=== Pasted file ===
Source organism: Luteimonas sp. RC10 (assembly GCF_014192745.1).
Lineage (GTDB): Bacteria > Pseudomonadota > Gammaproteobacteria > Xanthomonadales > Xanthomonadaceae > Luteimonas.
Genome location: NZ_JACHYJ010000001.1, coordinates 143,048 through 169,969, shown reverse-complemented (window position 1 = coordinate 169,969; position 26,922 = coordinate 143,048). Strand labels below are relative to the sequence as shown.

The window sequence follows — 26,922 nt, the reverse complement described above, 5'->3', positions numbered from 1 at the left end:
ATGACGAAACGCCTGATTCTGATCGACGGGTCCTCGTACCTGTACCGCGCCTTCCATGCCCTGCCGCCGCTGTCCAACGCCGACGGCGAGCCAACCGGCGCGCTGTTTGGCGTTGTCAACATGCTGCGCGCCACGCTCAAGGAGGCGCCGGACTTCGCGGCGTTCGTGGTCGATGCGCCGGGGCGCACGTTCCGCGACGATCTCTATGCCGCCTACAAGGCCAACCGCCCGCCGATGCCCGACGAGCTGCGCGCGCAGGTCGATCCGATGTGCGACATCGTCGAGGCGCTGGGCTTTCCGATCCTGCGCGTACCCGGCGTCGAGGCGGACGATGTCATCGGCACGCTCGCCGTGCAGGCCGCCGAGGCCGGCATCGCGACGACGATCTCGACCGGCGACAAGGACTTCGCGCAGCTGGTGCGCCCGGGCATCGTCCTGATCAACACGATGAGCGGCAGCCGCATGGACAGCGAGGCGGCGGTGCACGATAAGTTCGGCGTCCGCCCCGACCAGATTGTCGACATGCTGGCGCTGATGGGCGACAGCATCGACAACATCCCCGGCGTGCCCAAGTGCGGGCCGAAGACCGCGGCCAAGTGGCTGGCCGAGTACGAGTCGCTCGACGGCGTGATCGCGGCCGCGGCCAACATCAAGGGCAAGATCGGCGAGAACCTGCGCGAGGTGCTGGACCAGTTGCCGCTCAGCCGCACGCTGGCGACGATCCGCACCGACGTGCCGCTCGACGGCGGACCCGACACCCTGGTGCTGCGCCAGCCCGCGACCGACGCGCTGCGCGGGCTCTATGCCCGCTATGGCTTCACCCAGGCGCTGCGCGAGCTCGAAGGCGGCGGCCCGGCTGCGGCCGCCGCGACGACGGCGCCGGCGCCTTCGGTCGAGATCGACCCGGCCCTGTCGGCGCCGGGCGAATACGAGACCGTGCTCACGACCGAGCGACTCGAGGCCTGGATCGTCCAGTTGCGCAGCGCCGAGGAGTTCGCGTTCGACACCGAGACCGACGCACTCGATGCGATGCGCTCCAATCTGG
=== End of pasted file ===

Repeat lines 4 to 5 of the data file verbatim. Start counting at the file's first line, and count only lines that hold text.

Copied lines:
The window sequence follows — 26,922 nt, the reverse complement described above, 5'->3', positions numbered from 1 at the left end:
ATGACGAAACGCCTGATTCTGATCGACGGGTCCTCGTACCTGTACCGCGCCTTCCATGCCCTGCCGCCGCTGTCCAACGCCGACGGCGAGCCAACCGGCGCGCTGTTTGGCGTTGTCAACATGCTGCGCGCCACGCTCAAGGAGGCGCCGGACTTCGCGGCGTTCGTGGTCGATGCGCCGGGGCGCACGTTCCGCGACGATCTCTATGCCGCCTACAAGGCCAACCGCCCGCCGATGCCCGACGAGCTGCGCGCGCAGGTCGATCCGATGTGCGACATCGTCGAGGCGCTGGGCTTTCCGATCCTGCGCGTACCCGGCGTCGAGGCGGACGATGTCATCGGCACGCTCGCCGTGCAGGCCGCCGAGGCCGGCATCGCGACGACGATCTCGACCGGCGACAAGGACTTCGCGCAGCTGGTGCGCCCGGGCATCGTCCTGATCAACACGATGAGCGGCAGCCGCATGGACAGCGAGGCGGCGGTGCACGATAAGTTCGGCGTCCGCCCCGACCAGATTGTCGACATGCTGGCGCTGATGGGCGACAGCATCGACAACATCCCCGGCGTGCCCAAGTGCGGGCCGAAGACCGCGGCCAAGTGGCTGGCCGAGTACGAGTCGCTCGACGGCGTGATCGCGGCCGCGGCCAACATCAAGGGCAAGATCGGCGAGAACCTGCGCGAGGTGCTGGACCAGTTGCCGCTCAGCCGCACGCTGGCGACGATCCGCACCGACGTGCCGCTCGACGGCGGACCCGACACCCTGGTGCTGCGCCAGCCCGCGACCGACGCGCTGCGCGGGCTCTATGCCCGCTATGGCTTCACCCAGGCGCTGCGCGAGCTCGAAGGCGGCGGCCCGGCTGCGGCCGCCGCGACGACGGCGCCGGCGCCTTCGGTCGAGATCGACCCGGCCCTGTCGGCGCCGGGCGAATACGAGACCGTGCTCACGACCGAGCGACTCGAGGCCTGGATCGTCCAGTTGCGCAGCGCCGAGGAGTTCGCGTTCGACACCGAGACCGACGCACTCGATGCGATGCGCTCCAATCTGG